When I got back from my morning grocery store run today I went through my email.
Amongst my email was something from my website’s contact form (which is not as well protected from bots as my actual email) with the rather scary title “You’ve Been Hacked!”
Rolling my eyes, I clicked on it to discover that it appears to be an all new scam in the growing area of scareware.
What is Scareware?
Scareware is a specific form of malware. It uses social engineering to scare the user into taking an action.
The most common form of scareware is those website popups that used to be more common, which tell you your computer has been infected. To fix it, all you have to do is download their software.
The goal is either to get you to buy the software or to get a trojan onto your system. They may also be after your credit card number.
But there’s also a newer kind of scareware, which seems to be becoming more and more common. The one Igot this morning appears to be new to the wild (and has been properly reported).
This scareware leverages the growing popularity of ransomware. Instead of actually encrypting or stealing your files, which would be work, the scammer attempts to convince you they have and demand a ransom anyway.
One of the most popular is the sextortion scareware email many people have now received. The one that includes some ancient password you used a few years ago and threatens to tell all of your friends what kind of porn you watch. I get that one regularly. It’s always good for a laugh.
How do You Identify Scareware?
Okay, so, I’m going to use this morning’s wonderful missive as an example:
Hello! You\’ve been hacked! Now we have all the information about you and your accounts: + all your logins and passwords from all accounts in payment systems, social. networks, e-mail, messengers and other services (cookies from all your browsers, i.e. access without a login and password to any of your accounts) + history of all your correspondence by e-mail, messengers and social. networks + all files from your PC (text, photo, video and audio files) Changing your username and password will not help, we will hack you again. Pay a ransom of $ 250 and you can sleep peacefully without worrying that all information about you and all your accounts, files and personal correspondence will not become public and will not fall into the hands of intruders. Bitcoin wallet to which you want to transfer $ 250 XXXXXXXXXXX If you do not pay until tomorrow evening, then we will sell all this information on the darknet, there is a huge demand for such information Pay $ 250 and sleep well!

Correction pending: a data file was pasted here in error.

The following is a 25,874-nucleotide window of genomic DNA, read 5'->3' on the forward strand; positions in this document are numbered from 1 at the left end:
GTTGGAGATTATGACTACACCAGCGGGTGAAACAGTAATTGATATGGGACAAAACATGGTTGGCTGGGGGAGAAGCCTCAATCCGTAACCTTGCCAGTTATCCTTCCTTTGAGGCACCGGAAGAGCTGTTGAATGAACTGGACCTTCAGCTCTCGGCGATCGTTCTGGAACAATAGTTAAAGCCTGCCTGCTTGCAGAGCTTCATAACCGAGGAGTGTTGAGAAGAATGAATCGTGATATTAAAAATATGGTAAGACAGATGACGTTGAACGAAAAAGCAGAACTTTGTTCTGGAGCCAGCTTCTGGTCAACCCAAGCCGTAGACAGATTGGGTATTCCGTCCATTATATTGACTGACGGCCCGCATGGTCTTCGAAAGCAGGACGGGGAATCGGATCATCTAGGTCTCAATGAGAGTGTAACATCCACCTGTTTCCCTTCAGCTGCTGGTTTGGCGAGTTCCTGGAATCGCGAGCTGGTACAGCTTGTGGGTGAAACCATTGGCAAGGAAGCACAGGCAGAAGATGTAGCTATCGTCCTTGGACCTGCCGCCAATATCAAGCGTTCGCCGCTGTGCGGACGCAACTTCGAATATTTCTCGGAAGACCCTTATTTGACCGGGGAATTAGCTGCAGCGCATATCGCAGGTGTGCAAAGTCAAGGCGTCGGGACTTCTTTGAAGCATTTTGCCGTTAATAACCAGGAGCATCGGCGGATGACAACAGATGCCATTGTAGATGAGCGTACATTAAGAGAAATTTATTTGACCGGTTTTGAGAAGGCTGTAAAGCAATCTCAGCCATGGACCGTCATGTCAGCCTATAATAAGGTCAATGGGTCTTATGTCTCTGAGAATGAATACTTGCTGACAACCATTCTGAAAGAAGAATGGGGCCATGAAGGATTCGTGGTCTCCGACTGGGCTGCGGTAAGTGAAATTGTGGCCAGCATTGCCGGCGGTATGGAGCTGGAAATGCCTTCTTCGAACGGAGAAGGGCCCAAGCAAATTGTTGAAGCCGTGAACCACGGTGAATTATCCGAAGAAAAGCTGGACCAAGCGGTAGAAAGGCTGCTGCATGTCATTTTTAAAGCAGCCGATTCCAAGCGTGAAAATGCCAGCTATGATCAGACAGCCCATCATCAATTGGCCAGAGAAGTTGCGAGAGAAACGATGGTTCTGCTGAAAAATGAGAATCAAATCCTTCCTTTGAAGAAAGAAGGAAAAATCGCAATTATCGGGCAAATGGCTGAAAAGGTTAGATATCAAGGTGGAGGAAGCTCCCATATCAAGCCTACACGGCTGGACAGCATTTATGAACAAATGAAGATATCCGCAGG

Scary, right? (I elided the bitcoin wallet number just for safety and security).
So, how do you know this person hasn’t hacked everything?
For me there were two clues which made this easy:
- It came to my website’s contact form, not any of my actual email addresses. This indicates they might not even have my email address, or know who I am.
- I don’t own a PC. I’m a Mac user. Anyone who had hacked my system would know this.
But how about if you don’t have anything that easy to go by? It looks scary, after all.
Here are some indicators that this is scareware:
- The low ransom. $250 may seem like a lot and to some like a disaster, but it’s way less than the information they claim to have could fetch them on the dark web, especially if they sold it more than once.
- The tight deadline. “If you do not pay until tomorrow evening.” Scareware tends to make things seem urgent.
- The very poor English. Scammers never proofread. Like, ever.
- The demand for payment in bitcoin.
There’s also the fact that I’ve received scareware like this before. I once got the sextortion one several times a day every day for a week. No kidding.
Another thing to think about is that hacking everything would take hours upon hours. Why would they do that if they can scare you into paying up?
What to Do About It?
First of all, never pay. Never pay a scammer to go away because they will not go away. This goes for ransomware too.
Look up the email you received on the net. There are generally warnings posted against the most common ones, such as the infamous sextortion scam.
You should report the scam to the FTC especially if you can’t find it on the internet. That indicates it’s a new one and they need to know so they can post warnings.
Warn your friends about it, especially if it’s a new one.
Don’t take any other action. Don’t panic.
As I already mentioned, I’ve received these kinds of messages over 50 times and nothing has ever come of them. They want to panic you into giving them money for, ya know, nothing.
Unfortunately, enough people fall for these to make the scammers money. Don’t be one of them.